Why did you choose the format of a gallery? In your first years in Berlin you used to work as a curator….

I was a writer, I used to organize exhibitions with funds from the Hauptstadtkulturfonds. I curated large exhibitions outside usual exhibition spaces; for example the Christian Boltanski monumental installation in Pfefferberg, prologue to the Grand Palais in Paris. But it cost a lot of state money, and it did not attract very many people. So I was asked to be more commercial. This is why I chose the format of the gallery, which normally is supposed to be commercial. In my case, it was the other way round: in the institutional context I had to address more people, while the art market provided me a context to be very precise and specific, to address very few people. It gave me freedom. It represented the counterbalance to homogenization of culture.

Gengoroh Tagame, Installation view, Courtesy xavierlaboulbenne

How different it is to be a gallerist in New York and in Berlin?

As I said, in NY I was one of the first to open a gallery in Chelsea, and when I closed there were 200 galleries that had opened in less than 5 years. I used to show artists like Marilyn Minter, Charles Atlas, David Hammons. You know, this question about the program, the gallery program is something  that you understand with the passing of time. It just happens. On the other hand, there are dealers who were very well known for a certain agenda, but today their offerings are very fragmented because of the pressure of the market. You see it art fairs, before they had a direction, now they show a bit of everything.

You have been in the art world for many years. Is this visible in your program?

I have been in the art for 25 years, and I try to articulate this in my program in advantage to younger artists. Every year I do an historical exhibition. For example I did Steve McQueen’s first show in Berlin, and I showed José Maria Sert, a show which felt oddly contemporary, even if it included works from the 1910s-20s.

You have just two women artists in your program…

I have only two women, but I have Asian artists, black artists, gay artists, nobody asks me about that. I refuse to be politically correct and work with a woman because I have to. You don’t need to be black to talk about race, you don’t need to be gay to talk about gender. We are in a post-gender world. And Berlin is very progressive in these terms of social interaction, it is full of emancipated people.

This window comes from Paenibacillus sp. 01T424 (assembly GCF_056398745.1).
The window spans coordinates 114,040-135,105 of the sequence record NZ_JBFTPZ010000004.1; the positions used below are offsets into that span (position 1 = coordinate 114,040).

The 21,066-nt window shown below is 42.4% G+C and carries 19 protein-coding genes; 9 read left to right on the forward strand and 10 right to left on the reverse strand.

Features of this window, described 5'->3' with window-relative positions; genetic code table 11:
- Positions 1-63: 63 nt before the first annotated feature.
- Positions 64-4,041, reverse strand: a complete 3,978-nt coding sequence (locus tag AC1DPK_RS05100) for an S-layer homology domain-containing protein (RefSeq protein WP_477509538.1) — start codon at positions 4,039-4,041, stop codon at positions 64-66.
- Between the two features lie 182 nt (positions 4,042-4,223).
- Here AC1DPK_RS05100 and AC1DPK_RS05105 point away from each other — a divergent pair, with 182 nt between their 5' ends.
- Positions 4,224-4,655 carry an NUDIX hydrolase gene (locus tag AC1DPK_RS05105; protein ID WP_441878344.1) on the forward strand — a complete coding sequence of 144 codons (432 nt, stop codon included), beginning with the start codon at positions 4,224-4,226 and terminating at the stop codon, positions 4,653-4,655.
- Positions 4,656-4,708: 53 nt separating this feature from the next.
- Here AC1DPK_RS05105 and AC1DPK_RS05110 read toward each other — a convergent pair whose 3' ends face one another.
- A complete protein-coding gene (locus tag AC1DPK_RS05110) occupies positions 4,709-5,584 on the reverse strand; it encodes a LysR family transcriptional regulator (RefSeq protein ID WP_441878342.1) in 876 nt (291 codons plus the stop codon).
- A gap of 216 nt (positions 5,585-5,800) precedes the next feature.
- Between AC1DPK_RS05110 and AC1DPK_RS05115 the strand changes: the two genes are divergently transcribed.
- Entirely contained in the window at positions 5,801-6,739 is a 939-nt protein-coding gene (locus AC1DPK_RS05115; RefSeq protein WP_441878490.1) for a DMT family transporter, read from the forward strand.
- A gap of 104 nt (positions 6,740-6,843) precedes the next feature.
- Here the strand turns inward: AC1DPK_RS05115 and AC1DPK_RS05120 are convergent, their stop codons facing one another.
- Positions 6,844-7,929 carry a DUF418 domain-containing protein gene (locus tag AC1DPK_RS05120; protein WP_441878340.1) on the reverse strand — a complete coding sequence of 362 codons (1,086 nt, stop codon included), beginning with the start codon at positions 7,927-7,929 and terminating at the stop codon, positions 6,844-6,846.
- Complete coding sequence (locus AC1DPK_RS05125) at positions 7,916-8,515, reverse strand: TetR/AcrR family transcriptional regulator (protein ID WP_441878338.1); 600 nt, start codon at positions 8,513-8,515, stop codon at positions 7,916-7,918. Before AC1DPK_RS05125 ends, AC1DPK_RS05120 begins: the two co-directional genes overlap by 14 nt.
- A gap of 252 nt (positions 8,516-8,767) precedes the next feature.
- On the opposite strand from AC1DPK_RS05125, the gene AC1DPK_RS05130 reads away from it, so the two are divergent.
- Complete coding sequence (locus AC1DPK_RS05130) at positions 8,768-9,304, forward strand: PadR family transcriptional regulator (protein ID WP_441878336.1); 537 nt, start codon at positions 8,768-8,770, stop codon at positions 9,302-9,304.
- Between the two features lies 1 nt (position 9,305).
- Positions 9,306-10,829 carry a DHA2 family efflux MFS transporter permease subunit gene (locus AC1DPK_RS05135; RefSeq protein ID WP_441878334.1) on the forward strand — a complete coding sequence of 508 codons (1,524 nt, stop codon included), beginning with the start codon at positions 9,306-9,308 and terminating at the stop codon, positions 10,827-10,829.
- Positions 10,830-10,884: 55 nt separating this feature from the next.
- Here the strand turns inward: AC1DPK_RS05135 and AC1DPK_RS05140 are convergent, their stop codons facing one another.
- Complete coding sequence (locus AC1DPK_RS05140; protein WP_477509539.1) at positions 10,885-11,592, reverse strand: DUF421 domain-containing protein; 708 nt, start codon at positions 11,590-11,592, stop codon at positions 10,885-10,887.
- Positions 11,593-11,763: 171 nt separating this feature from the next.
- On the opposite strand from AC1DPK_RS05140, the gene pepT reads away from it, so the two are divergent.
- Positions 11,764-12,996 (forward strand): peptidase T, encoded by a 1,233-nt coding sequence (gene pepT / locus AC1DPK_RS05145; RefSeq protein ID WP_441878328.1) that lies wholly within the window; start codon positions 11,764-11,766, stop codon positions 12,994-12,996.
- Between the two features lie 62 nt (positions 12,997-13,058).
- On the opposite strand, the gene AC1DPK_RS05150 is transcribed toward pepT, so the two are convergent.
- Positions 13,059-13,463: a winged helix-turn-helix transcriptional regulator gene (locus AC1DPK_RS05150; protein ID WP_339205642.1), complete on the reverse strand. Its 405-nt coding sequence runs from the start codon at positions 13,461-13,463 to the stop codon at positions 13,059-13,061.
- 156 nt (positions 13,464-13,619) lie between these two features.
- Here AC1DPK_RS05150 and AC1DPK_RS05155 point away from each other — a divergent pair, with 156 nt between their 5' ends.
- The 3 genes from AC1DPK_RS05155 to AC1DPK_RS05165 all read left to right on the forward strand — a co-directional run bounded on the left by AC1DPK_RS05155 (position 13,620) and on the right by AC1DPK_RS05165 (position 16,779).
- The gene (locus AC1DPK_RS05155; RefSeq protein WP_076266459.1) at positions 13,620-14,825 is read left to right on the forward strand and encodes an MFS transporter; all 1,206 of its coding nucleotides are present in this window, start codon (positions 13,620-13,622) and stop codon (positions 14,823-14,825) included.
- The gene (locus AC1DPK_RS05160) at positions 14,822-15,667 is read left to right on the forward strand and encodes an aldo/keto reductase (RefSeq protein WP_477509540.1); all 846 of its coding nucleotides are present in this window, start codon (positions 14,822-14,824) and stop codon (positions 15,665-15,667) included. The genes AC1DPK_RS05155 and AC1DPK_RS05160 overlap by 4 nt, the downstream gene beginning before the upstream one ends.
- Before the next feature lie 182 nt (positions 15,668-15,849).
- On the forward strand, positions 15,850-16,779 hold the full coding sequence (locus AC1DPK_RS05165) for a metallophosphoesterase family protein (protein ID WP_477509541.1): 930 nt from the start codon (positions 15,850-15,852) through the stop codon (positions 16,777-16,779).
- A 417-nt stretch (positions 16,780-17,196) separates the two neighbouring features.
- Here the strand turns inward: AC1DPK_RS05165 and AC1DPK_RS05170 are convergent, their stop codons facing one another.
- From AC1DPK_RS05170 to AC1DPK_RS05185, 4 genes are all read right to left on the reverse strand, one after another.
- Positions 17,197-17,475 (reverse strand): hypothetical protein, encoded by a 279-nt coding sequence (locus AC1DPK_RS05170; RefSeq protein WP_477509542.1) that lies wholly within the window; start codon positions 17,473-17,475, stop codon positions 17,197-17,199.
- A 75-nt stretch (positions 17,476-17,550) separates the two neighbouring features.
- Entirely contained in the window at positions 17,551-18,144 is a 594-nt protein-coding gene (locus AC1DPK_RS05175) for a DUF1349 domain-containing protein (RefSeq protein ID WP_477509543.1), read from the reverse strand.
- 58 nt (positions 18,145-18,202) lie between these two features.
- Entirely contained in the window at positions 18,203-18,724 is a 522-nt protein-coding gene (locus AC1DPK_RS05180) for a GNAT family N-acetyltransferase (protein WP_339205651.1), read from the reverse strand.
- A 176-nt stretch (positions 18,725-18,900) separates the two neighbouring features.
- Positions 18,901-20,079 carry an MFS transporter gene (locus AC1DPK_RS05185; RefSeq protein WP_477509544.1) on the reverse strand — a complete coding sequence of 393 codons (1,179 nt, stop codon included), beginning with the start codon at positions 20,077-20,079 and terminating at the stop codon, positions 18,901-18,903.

What relationship do you have with other Berlin galleries?

I understand that Berlin has been a difficult place to develop as a gallery. Pioneering galleries crossed the desert for years, and now they cling to this power leading to an undeniable sense of nepotism that might paralyse evolution. I have known many of the established galleries for many years, but I live an ambiguous situation because I vanished for more than ten years and then I reemerged. Now I am in the singular situation of not an old gallery, but also not a young gallery. It is ambiguous, but also kind of fun. Adding the fact that I am not German in a mainly German system… I am marginalized for many reasons but I am not complaining, because in the margins you have the freedom. I am in an eccentric position.

Adrian Hermanides, Installation view, Courtesy Xavier Laboulbenne

Is it true that Berlin has no collectors?

I have collectors, but they are not in Berlin. I work with Daimler, for example, but they are in Stuttgart. I have worked with Erika Hoffman. I have friendly relationships with Berlin collectors, but I am not working with them now. I am working with an handful of collectors from outside, and I have really interesting relationships with them.

In New York, I felt exhausted as I had many upper-middle class collectors buying small works. For me it is same amount of passion I put in a 5,000 or a 50,000 dollar work, so it is better to work with collectors who buy important works, and build strong relationships with them. It is true that when you depend on very few collectors, you are much more vulnerable, but you can build amazing relationship with these people, very human relationships. Now I have the chance of working with very good collectors with whom I have the same quality of exchange as with artists and art critics.

Is there anyone who has influenced you in your career as a gallerist?

I would not say one person in particular from the art world, there were many people that influenced me, and not only from the art world, also from other creative industries, like design, fashion, music, and architecture.

What about art fairs?

At the beginning I did not want to do fairs, I wanted to concentrate on what I was doing here. So I waited a while to starting going to fairs and launching my website. But then I did my homework, and I felt confident about going international with something consistent. I will go to Contemporary Istanbul, I did abc in Berlin, I did parallels project to Art Basel Miami Beach and Hong Kong last year where I showed Carmelo Tedeschi in collaboration with Christian Louboutin. This is another thing I like: the crossing of genre, like in the case of Swedish artist Sara Mathiasson who works with a particular way of braiding hair to build masks.

And what are your plans for the future?

I am planning an exhibition of Donald Judd’s furniture in the Spring 2016. Judd used to keep his furniture and his sculpture separate, even if they were made in similar fashion. What I want to do is exactly the opposite: I want to show his furniture as sculptures, deprived of their ergonomic function, I want to underline the ambiguity, and see how people reconsider this remarkable aspect of his work.